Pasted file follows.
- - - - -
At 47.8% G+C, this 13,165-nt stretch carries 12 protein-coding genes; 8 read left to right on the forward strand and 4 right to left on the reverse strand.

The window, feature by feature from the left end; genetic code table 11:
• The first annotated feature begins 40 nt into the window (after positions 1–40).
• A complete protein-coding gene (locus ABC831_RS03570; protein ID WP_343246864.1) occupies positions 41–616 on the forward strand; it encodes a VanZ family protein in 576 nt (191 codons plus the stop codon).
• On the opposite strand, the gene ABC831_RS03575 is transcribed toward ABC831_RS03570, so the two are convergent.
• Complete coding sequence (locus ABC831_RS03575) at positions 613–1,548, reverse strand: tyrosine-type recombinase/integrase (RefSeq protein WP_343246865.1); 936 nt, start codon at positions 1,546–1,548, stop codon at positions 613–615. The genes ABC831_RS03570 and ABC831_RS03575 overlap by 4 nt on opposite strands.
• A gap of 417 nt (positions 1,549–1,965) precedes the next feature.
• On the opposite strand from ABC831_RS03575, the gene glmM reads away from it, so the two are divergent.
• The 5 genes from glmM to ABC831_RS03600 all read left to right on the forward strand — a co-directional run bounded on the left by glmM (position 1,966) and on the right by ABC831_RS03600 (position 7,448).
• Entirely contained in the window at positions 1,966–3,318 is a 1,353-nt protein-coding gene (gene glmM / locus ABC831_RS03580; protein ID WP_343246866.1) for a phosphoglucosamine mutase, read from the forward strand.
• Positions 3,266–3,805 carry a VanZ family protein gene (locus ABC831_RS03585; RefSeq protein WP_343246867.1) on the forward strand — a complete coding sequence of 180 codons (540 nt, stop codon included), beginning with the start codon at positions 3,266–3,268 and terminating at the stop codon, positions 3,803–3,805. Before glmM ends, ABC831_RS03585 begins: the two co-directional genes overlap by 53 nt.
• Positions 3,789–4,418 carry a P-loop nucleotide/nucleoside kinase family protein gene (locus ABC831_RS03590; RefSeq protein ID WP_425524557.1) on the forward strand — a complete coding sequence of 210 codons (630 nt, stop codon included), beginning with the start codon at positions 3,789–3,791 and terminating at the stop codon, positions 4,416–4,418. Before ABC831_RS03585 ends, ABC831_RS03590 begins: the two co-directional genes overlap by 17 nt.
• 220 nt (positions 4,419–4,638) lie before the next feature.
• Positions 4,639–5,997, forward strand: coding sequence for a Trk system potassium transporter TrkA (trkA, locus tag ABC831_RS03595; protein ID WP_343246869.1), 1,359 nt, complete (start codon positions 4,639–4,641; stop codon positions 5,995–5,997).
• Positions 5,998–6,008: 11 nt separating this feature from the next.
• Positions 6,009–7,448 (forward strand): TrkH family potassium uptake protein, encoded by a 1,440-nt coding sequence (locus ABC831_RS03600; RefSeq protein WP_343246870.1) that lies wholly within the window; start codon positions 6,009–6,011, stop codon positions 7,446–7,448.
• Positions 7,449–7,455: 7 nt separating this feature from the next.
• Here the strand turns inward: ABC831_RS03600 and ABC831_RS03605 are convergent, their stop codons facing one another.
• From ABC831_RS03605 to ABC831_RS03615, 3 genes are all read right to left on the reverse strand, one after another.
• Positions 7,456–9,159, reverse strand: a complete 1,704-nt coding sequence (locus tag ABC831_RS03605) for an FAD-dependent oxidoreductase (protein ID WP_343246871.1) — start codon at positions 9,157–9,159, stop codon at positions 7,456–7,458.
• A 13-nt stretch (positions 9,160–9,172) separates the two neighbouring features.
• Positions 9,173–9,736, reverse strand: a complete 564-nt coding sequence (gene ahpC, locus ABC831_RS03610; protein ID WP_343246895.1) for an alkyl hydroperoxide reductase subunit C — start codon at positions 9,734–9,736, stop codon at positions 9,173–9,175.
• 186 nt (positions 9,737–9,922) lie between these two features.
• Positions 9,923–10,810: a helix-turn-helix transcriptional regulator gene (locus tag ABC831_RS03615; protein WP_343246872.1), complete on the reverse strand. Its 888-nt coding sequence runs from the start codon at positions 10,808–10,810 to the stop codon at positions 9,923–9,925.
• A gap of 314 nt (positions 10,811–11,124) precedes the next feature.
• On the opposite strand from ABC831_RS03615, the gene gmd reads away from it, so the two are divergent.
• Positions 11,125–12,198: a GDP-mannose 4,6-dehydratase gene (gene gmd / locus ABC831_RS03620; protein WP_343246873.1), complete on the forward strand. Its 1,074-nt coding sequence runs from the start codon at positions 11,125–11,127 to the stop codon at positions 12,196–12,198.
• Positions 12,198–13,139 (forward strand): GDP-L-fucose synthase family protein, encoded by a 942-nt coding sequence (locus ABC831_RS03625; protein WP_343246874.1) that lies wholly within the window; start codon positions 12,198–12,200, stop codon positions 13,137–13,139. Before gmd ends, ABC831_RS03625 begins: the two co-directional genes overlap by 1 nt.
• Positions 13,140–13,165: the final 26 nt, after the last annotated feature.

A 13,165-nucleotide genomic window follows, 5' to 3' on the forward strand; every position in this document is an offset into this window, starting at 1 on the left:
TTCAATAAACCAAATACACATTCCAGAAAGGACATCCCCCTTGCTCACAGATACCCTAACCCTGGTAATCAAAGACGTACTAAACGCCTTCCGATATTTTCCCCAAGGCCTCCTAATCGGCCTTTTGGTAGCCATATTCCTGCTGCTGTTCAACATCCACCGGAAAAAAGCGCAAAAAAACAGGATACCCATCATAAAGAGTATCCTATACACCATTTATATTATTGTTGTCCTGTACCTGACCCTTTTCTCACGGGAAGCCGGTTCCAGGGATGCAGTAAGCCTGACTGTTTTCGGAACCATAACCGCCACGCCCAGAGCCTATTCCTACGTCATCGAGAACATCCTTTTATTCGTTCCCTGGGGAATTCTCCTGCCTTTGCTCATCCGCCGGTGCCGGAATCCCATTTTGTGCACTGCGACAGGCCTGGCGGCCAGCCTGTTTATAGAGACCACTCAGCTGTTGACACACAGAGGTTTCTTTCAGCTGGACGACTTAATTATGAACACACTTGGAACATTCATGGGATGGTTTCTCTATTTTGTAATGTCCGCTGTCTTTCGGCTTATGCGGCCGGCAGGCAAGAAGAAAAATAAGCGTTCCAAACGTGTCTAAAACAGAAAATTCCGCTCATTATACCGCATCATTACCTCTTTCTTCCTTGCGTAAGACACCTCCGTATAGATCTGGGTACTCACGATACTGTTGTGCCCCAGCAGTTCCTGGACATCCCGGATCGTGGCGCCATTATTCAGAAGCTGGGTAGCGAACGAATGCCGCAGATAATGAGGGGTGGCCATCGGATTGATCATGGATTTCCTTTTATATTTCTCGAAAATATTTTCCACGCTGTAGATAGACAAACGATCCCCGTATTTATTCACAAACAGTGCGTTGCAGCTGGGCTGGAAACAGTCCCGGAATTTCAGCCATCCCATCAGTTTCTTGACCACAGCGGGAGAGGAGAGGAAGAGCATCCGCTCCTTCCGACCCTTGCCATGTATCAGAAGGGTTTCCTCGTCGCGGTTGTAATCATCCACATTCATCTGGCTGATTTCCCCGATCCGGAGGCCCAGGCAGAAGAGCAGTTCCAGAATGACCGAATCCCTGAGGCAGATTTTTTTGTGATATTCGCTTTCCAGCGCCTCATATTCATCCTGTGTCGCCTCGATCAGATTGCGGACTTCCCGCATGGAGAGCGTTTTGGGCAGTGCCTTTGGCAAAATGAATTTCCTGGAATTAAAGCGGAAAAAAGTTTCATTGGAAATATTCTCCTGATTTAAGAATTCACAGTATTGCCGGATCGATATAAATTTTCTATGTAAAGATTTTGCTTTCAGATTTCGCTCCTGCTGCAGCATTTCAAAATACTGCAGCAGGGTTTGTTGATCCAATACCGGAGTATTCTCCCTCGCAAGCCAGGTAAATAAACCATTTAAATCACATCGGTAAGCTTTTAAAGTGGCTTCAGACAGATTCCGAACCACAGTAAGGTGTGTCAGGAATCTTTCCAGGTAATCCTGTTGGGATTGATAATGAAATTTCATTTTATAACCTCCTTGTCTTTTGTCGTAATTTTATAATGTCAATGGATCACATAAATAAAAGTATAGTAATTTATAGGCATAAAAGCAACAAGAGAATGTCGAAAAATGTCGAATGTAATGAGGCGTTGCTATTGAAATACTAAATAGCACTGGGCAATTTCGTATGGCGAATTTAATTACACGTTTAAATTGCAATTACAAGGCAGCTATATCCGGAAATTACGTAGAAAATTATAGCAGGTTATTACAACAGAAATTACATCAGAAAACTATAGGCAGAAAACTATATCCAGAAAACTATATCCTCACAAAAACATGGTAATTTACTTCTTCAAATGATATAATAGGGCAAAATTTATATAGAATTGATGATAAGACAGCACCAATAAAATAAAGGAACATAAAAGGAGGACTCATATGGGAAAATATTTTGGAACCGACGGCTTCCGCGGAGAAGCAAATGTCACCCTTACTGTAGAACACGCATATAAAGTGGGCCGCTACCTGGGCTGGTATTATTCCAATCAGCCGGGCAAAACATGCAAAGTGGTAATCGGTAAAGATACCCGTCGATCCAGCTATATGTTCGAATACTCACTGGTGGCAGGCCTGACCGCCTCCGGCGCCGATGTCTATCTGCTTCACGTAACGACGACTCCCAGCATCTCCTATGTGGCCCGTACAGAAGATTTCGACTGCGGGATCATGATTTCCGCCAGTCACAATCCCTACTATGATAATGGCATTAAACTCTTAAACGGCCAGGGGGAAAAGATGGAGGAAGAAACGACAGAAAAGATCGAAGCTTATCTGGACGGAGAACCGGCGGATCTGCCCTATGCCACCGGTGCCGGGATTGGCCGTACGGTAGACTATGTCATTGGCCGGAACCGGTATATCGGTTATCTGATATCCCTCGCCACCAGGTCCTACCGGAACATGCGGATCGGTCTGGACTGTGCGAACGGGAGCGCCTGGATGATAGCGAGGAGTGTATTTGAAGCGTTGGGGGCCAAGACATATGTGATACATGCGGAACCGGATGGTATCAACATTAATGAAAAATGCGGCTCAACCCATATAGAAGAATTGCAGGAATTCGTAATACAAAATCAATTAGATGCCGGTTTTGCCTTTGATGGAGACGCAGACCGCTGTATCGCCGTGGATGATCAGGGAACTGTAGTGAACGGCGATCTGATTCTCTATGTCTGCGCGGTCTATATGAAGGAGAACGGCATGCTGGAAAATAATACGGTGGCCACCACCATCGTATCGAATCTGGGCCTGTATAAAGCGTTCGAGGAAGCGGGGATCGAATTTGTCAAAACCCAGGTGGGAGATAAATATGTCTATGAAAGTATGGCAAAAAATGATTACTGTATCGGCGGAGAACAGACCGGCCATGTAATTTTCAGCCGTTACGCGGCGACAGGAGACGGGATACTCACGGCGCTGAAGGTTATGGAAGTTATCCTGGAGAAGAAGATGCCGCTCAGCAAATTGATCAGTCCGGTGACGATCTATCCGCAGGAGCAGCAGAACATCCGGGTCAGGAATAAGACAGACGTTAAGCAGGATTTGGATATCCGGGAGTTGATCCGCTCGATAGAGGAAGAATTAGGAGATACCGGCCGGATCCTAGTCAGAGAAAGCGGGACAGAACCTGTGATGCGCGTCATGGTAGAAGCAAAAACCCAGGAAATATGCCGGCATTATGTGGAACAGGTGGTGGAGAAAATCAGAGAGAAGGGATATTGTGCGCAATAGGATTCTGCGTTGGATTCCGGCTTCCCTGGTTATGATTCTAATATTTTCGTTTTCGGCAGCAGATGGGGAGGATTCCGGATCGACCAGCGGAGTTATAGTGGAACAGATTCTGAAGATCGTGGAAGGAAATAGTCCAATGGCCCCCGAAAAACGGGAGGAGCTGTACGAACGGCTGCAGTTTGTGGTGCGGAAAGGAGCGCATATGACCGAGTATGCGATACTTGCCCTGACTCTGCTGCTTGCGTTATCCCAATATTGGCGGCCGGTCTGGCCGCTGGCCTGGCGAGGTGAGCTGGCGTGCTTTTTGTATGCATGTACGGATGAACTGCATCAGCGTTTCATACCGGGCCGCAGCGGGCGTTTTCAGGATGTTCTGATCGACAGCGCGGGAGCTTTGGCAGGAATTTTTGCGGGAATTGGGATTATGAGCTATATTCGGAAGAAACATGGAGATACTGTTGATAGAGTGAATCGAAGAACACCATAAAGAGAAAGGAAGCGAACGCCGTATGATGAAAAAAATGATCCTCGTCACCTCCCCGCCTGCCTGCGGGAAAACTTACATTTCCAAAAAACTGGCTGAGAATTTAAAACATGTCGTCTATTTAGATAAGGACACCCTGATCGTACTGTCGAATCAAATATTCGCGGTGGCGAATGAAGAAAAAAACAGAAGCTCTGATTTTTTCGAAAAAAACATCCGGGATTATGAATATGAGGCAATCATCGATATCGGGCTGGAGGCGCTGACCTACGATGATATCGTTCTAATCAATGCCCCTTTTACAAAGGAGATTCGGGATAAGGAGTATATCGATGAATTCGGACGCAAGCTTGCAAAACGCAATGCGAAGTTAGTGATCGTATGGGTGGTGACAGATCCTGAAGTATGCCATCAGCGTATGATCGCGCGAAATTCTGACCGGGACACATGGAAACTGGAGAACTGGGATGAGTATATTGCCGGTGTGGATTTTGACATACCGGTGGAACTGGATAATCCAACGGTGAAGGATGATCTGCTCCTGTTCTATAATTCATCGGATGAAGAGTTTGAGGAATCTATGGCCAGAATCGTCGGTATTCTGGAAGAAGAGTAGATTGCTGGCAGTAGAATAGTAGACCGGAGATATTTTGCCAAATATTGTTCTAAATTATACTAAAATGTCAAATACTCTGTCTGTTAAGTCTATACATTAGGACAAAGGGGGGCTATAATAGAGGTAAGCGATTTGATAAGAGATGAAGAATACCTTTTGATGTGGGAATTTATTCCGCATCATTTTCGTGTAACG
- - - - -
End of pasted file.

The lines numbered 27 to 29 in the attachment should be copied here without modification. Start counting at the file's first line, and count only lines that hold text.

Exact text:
• Positions 11,125–12,198: a GDP-mannose 4,6-dehydratase gene (gene gmd / locus ABC831_RS03620; protein WP_343246873.1), complete on the forward strand. Its 1,074-nt coding sequence runs from the start codon at positions 11,125–11,127 to the stop codon at positions 12,196–12,198.
• Positions 12,198–13,139 (forward strand): GDP-L-fucose synthase family protein, encoded by a 942-nt coding sequence (locus ABC831_RS03625; protein WP_343246874.1) that lies wholly within the window; start codon positions 12,198–12,200, stop codon positions 13,137–13,139. Before gmd ends, ABC831_RS03625 begins: the two co-directional genes overlap by 1 nt.
• Positions 13,140–13,165: the final 26 nt, after the last annotated feature.